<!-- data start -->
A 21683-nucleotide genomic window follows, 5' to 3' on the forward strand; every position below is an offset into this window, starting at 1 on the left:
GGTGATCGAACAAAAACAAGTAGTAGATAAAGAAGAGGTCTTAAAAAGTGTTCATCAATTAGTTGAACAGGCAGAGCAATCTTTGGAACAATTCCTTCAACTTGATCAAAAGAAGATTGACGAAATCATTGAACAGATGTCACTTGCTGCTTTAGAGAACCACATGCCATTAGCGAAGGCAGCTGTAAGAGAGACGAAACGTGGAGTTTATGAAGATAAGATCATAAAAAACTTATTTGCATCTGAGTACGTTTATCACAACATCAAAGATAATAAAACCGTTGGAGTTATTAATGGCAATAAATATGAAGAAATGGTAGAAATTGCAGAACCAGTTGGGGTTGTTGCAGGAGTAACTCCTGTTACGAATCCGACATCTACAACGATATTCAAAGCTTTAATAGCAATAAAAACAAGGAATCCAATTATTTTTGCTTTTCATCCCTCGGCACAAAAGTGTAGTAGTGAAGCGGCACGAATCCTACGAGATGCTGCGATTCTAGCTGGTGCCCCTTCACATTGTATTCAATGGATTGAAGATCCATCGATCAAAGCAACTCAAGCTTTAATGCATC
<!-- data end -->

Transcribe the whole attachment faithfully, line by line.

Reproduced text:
A 21683-nucleotide genomic window follows, 5' to 3' on the forward strand; every position below is an offset into this window, starting at 1 on the left:
GGTGATCGAACAAAAACAAGTAGTAGATAAAGAAGAGGTCTTAAAAAGTGTTCATCAATTAGTTGAACAGGCAGAGCAATCTTTGGAACAATTCCTTCAACTTGATCAAAAGAAGATTGACGAAATCATTGAACAGATGTCACTTGCTGCTTTAGAGAACCACATGCCATTAGCGAAGGCAGCTGTAAGAGAGACGAAACGTGGAGTTTATGAAGATAAGATCATAAAAAACTTATTTGCATCTGAGTACGTTTATCACAACATCAAAGATAATAAAACCGTTGGAGTTATTAATGGCAATAAATATGAAGAAATGGTAGAAATTGCAGAACCAGTTGGGGTTGTTGCAGGAGTAACTCCTGTTACGAATCCGACATCTACAACGATATTCAAAGCTTTAATAGCAATAAAAACAAGGAATCCAATTATTTTTGCTTTTCATCCCTCGGCACAAAAGTGTAGTAGTGAAGCGGCACGAATCCTACGAGATGCTGCGATTCTAGCTGGTGCCCCTTCACATTGTATTCAATGGATTGAAGATCCATCGATCAAAGCAACTCAAGCTTTAATGCATC